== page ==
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  • 11 / 24 / 2006

Styron Williams

William Styron seemed to be a good guy. The classical North American liberal intellectual.

That was my impression after a turbulent exchange after an encounter that he held with Cuban writers and artists in the Casa de las Américas, during his visit to the country in March of the year 2000.

The public dialogue had not gone with the right spontaneity; one of those present insisted on knowing what on earth were Styron and Arthur Miller doing in Cuba, whether they had brought a message, thinking, surely that the author of Sophie's Choice had lent his home on the Martha Vineyard island, so that the President at the time, William Clinton and Gabriel García Márquez could meet each other, and the latter could invite the former to meet Fidel Castro.

Miller found another pretext to nurture his bilious, cynic and prejudiced vision about Cuba in the harassment. Miller could not understand a single thing of what was going on around him, not even of the dignity of his casual encounter with two walking citizens, outside of the Santa Isabel hotel.

For the famous dramatist, Cuba was an enigma that could never fit into his mentality. He may have been bothered by some young people from the theatres who remembered him first and foremost as one of Marilyn Monroe's husbands, instead of by his brilliant theatrical achievements.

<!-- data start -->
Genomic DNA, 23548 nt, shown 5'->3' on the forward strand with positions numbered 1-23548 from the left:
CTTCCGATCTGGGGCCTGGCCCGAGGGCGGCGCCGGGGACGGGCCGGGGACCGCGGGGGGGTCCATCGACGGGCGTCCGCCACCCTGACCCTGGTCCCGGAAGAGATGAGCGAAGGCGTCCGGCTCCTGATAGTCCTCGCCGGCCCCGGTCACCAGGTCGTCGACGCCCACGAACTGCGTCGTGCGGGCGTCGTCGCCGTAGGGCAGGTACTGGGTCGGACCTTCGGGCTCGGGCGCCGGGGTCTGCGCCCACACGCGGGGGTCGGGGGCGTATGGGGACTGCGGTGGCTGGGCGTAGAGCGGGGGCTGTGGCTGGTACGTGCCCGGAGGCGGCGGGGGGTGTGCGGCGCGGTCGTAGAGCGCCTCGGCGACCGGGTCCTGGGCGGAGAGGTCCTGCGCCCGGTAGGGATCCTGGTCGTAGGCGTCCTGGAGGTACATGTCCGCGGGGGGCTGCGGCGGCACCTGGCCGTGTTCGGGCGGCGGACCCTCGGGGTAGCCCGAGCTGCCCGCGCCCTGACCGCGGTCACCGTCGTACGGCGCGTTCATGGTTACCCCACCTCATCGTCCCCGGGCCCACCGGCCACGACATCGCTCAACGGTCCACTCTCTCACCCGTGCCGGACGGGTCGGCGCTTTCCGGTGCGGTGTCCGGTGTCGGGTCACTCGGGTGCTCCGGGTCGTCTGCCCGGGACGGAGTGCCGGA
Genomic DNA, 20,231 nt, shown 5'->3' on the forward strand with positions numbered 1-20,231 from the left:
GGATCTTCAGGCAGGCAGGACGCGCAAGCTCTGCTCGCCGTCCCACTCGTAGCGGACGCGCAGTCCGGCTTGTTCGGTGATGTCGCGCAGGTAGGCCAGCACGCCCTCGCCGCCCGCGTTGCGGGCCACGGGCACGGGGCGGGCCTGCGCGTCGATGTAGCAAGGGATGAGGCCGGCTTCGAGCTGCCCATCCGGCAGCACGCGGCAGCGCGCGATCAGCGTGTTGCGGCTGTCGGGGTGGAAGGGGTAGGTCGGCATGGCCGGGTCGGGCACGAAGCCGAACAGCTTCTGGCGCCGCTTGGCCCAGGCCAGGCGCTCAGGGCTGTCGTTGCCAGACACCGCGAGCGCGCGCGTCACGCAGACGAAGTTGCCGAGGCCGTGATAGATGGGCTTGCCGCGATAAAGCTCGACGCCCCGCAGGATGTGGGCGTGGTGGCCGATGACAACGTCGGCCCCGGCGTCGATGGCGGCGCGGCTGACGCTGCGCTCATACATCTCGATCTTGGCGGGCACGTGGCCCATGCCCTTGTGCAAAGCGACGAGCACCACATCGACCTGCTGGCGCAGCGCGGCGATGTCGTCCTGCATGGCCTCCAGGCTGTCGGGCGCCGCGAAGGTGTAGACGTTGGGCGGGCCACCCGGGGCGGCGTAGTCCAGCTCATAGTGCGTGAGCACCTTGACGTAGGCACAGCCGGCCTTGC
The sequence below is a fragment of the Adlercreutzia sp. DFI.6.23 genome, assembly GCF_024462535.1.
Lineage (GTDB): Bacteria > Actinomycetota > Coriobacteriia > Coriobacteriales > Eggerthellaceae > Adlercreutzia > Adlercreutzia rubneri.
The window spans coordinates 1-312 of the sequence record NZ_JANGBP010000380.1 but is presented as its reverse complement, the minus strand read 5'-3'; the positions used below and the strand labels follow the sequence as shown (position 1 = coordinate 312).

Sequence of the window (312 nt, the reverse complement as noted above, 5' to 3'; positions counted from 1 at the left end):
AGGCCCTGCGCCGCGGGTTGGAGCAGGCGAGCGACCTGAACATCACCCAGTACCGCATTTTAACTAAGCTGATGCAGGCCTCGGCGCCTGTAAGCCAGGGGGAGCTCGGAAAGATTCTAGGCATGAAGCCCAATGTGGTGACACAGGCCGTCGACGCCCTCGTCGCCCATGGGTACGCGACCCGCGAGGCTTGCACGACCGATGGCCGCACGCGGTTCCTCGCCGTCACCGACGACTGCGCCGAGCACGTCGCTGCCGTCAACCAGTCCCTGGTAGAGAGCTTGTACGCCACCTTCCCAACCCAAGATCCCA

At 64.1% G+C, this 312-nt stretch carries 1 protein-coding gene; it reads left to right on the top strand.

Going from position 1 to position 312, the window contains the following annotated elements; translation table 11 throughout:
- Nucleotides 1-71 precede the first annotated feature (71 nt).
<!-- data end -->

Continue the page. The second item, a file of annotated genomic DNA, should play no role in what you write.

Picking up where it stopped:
Styron was different. He came with Rose, his wife, a person with a wonderful sensitivity, who stimulated him to open his eyes wide open and to live his Cuban experience without any kind of prejudice.

Rose was precisely the person who indirectly favored that my encounter with Styron could flow through a track of mutual interest.

Because the first thing I told the novelist when I approached him, was that I had liked -and this was not sucking up to him or protocol- A la luz del viñedo (Under the light of the vineyard), a book by Rose that evokes the combination of nature and human landscape from the Vineyard microcosm.

"She has every talent in the world," commented Styron and from thee onwards, everything went well. For about twenty minutes we talked about the literary tradition in his country, about the editorial marketing which leads to the loosening of styles, about how little was contemporary Cuban literature known in the United States.

He asked me then point-blank: "Is it true that everybody here loves Castro, you the artists and intellectuals?" I told him arguments and convictions that are not worth reproducing. And then Styron crowned this part of the dialogue with the phrase: "There are things you have told me that I can not understand, but I admire in all of you a sense of identity and responsibility that is not very common these days."

And he then added literally, according to the notes of that day: "Cuba was for me a mystery which starts to get clear. It is time that my country's administrations stop your suffering for the mere fact that you have a different political system from us.

Today I ask myself more than ever, why do we have relations with China and not with Cuba. I also ask myself why don't they let Castro and all of you be with your ideas. My President is bothered by right religious fundamentalism, that terrible new fashion which is threatening us every day. Sometimes I think whether this stubbornness against Cuba and Castro is not another form of fundamentalism."

"And these things that you are telling me -I asked- may I go public with them?"

Styron smiled: "Sadly I am a public man. But if it is so that my opinions about this matter are heard, then I am lucky to be a public man."

Source: CubaNow

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